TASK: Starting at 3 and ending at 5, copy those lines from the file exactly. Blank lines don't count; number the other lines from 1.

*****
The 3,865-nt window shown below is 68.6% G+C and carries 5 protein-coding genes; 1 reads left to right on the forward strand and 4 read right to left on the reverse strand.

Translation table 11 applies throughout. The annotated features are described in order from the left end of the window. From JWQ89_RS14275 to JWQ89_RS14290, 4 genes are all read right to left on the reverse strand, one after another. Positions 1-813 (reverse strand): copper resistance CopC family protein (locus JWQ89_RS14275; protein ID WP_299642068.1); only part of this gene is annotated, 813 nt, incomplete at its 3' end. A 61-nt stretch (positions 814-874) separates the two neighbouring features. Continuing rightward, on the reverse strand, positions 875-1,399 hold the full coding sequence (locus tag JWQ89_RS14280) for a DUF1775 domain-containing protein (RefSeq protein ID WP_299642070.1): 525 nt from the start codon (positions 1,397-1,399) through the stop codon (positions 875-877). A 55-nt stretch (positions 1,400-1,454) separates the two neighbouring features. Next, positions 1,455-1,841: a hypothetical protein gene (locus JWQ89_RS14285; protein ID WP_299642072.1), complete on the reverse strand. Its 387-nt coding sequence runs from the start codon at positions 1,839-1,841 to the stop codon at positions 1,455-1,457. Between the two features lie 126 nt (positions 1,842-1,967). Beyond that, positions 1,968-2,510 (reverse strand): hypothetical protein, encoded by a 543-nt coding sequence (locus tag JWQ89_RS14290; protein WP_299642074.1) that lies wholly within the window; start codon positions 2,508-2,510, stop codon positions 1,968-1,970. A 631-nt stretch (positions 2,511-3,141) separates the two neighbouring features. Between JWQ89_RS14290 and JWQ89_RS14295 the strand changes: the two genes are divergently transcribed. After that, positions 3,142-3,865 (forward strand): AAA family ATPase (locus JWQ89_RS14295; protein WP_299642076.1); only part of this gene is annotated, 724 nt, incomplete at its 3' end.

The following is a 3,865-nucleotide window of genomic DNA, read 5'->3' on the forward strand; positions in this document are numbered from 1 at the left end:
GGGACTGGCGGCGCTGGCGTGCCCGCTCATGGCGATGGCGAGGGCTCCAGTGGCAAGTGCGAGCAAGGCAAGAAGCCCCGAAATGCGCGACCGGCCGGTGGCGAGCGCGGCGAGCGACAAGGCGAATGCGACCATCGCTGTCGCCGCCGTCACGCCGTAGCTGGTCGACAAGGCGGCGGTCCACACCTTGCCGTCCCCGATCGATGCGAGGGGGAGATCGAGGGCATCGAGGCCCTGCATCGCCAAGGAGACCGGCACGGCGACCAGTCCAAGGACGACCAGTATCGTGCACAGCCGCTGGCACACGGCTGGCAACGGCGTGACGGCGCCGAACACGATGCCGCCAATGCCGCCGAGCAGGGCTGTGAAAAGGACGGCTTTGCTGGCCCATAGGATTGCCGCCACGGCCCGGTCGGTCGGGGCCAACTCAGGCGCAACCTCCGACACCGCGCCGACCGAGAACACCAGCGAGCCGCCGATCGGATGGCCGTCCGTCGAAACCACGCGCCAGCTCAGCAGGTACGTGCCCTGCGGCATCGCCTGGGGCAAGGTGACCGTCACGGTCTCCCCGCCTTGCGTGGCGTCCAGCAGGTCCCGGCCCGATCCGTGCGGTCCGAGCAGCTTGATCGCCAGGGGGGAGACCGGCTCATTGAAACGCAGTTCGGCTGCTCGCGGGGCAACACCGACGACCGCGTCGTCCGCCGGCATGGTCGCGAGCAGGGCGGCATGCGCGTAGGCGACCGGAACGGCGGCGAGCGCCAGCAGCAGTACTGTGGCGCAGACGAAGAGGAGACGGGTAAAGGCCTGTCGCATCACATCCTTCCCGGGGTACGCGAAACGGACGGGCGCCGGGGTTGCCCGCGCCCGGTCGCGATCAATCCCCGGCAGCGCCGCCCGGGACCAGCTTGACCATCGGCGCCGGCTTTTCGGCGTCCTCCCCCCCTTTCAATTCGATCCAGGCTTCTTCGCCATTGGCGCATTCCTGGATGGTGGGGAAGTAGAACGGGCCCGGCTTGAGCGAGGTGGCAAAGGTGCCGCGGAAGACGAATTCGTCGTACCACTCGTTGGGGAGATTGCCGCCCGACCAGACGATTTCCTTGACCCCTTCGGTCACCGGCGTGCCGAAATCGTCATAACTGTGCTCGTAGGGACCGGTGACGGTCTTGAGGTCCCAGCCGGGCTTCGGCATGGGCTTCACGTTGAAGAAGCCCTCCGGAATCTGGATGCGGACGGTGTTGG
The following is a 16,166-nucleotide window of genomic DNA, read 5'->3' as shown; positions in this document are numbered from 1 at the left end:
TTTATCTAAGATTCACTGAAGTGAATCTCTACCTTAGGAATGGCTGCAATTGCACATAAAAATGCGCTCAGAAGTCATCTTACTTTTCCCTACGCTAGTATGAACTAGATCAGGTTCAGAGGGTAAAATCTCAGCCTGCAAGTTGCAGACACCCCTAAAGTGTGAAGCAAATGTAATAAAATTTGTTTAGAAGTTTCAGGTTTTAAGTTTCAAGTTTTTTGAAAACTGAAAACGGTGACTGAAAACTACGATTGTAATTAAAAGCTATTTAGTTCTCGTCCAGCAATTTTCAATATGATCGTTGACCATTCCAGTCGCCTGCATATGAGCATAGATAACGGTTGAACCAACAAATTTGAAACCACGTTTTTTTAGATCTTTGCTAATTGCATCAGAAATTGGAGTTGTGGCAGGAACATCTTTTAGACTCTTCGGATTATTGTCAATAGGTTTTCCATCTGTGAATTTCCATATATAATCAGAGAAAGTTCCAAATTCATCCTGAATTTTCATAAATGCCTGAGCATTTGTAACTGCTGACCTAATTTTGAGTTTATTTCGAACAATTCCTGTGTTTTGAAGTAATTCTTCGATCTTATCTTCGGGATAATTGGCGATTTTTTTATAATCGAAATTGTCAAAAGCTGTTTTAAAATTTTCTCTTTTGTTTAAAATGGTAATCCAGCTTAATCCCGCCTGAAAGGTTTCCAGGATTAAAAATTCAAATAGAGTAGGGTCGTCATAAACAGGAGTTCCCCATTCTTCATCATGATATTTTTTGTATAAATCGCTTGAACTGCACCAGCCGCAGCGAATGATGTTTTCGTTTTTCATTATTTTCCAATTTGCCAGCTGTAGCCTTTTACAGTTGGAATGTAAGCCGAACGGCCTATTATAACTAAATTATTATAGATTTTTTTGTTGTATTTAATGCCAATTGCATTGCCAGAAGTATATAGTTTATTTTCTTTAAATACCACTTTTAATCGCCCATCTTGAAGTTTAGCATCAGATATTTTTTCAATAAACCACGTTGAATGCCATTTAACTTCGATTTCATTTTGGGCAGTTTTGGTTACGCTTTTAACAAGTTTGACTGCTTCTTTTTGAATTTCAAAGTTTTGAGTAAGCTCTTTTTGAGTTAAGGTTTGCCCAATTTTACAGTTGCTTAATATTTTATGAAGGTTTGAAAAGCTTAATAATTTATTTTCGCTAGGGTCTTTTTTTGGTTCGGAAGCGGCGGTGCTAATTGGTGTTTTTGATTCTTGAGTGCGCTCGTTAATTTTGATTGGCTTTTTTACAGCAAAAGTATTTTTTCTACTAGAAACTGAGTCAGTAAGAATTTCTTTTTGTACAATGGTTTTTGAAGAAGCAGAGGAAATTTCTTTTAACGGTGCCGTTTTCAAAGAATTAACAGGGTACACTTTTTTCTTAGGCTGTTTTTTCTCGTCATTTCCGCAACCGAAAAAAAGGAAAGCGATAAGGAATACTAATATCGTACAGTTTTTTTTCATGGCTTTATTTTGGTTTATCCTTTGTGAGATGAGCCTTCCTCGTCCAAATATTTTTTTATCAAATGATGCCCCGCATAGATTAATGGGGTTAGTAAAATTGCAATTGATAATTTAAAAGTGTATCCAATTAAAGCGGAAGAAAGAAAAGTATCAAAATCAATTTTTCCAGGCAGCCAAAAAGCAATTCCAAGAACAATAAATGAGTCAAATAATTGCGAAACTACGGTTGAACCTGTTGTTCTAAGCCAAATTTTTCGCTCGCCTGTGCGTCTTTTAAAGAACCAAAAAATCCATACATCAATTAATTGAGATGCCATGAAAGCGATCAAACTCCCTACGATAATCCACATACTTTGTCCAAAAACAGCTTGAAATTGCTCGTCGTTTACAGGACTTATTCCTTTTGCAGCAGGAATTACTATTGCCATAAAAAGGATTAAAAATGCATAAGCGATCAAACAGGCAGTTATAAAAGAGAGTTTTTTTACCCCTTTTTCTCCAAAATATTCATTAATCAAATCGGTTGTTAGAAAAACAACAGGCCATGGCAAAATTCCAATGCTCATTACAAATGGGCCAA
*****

The following is a 3,865-nucleotide window of genomic DNA, read 5'->3' on the forward strand; positions in this document are numbered from 1 at the left end:
GGGACTGGCGGCGCTGGCGTGCCCGCTCATGGCGATGGCGAGGGCTCCAGTGGCAAGTGCGAGCAAGGCAAGAAGCCCCGAAATGCGCGACCGGCCGGTGGCGAGCGCGGCGAGCGACAAGGCGAATGCGACCATCGCTGTCGCCGCCGTCACGCCGTAGCTGGTCGACAAGGCGGCGGTCCACACCTTGCCGTCCCCGATCGATGCGAGGGGGAGATCGAGGGCATCGAGGCCCTGCATCGCCAAGGAGACCGGCACGGCGACCAGTCCAAGGACGACCAGTATCGTGCACAGCCGCTGGCACACGGCTGGCAACGGCGTGACGGCGCCGAACACGATGCCGCCAATGCCGCCGAGCAGGGCTGTGAAAAGGACGGCTTTGCTGGCCCATAGGATTGCCGCCACGGCCCGGTCGGTCGGGGCCAACTCAGGCGCAACCTCCGACACCGCGCCGACCGAGAACACCAGCGAGCCGCCGATCGGATGGCCGTCCGTCGAAACCACGCGCCAGCTCAGCAGGTACGTGCCCTGCGGCATCGCCTGGGGCAAGGTGACCGTCACGGTCTCCCCGCCTTGCGTGGCGTCCAGCAGGTCCCGGCCCGATCCGTGCGGTCCGAGCAGCTTGATCGCCAGGGGGGAGACCGGCTCATTGAAACGCAGTTCGGCTGCTCGCGGGGCAACACCGACGACCGCGTCGTCCGCCGGCATGGTCGCGAGCAGGGCGGCATGCGCGTAGGCGACCGGAACGGCGGCGAGCGCCAGCAGCAGTACTGTGGCGCAGACGAAGAGGAGACGGGTAAAGGCCTGTCGCATCACATCCTTCCCGGGGTACGCGAAACGGACGGGCGCCGGGGTTGCCCGCGCCCGGTCGCGATCAATCCCCGGCAGCGCCGCCCGGGACCAGCTTGACCATCGGCGCCGGCTTTTCGGCGTCCTCCCCCCCTTTCAATTCGATCCAGGCTTCTTCGCCATTGGCGCATTCCTGGATGGTGGGGAAGTAGAACGGGCCCGGCTTGAGCGAGGTGGCAAAGGTGCCGCGGAAGACGAATTCGTCGTACCACTCGTTGGGGAGATTGCCGCCCGACCAGACGATTTCCTTGACCCCTTCGGTCACCGGCGTGCCGAAATCGTCATAACTGTGCTCGTAGGGACCGGTGACGGTCTTGAGGTCCCAGCCGGGCTTCGGCATGGGCTTCACGTTGAAGAAGCCCTCCGGAATCTGGATGCGGACGGTGTTGG
The following is a 16,166-nucleotide window of genomic DNA, read 5'->3' as shown; positions in this document are numbered from 1 at the left end: